Dell Unveils Double-Decker Container

Six months after the first reports emerged, Dell has admitted that it has admitted that it has a data center container. Ashlee Vance has the story at The New York Times. The admission comes with a twist: Dell has taken the double-decker approach. An excerpt:

Whereas competitors have put all of the requisite technology components into a single container, Dell has gone with the double-decker idea. One container is full of server, storage and networking systems, while another container handles power and cooling. By using this design, Dell claims it can stick with standard equipment across the board, saving customers money and making it easier to upgrade the units. Each set of containers holds about 1,300 servers and consumes about as much power as the homes making up a suburban subdivision. The cost can easily top $500,000.

This configuration aligns closely with Microsoft’s Generation 4 Modular Data Center and its vision for containerizing the mechanical equipment for its facilities, as well as the servers.

It’s no surprise, then, that Forrest Norrod of Dell’s Data Center Solutions business confirms to the Times that Dell’s first containers are being used in Microsoft’s huge Chicago container farm data center. Dell had previously announced that its servers were powering Windows Azure, Microsoft’s development platform for cloud computing, which is based in Quincy, Washington.

Microsoft says the Chicago data center will eventually include 150 to 200 containers packed with upwards of 400,000 servers. That’s a staggering amount of business, probably representing the single largest server sales opportunity in today’s marketplace.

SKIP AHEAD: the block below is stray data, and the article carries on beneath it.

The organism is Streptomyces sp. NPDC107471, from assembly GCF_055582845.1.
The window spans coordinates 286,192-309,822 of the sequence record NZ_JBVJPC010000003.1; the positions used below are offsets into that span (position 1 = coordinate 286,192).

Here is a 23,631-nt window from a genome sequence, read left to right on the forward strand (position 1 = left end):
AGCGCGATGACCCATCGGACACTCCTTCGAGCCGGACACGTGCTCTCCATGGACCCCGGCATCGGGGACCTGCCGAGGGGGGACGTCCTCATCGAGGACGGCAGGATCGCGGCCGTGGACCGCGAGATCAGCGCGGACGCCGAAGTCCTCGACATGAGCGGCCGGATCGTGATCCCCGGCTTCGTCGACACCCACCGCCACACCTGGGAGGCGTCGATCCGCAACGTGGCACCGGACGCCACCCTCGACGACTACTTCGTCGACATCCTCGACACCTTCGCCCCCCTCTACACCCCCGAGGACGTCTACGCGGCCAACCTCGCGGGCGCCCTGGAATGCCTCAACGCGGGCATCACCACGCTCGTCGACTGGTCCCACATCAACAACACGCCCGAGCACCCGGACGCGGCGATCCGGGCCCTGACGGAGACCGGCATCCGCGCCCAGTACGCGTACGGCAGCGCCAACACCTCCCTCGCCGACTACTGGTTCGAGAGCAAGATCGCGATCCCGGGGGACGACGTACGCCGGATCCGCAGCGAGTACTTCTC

Dell has captured a chunk of that deal. Microsoft is known to have also previewed containers from Rackable Systems (RACK ) and Verari Systems. Is Microsoft using more than one container provider for its huge Chicago project?

We’ve wondered about this before, but Microsoft has never announced a winner. In discussing its Generation 4 plan, the company says it envisions a “competitive and innovative supplier landscape.” In other words, container competition is good. Especially for Microsoft.

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About the Author

Rich Miller is the founder and editor at large of Data Center Knowledge, and has been reporting on the data center sector since 2000. He has tracked the growing impact of high-density computing on the power and cooling of data centers, and the resulting push for improved energy efficiency in these facilities.

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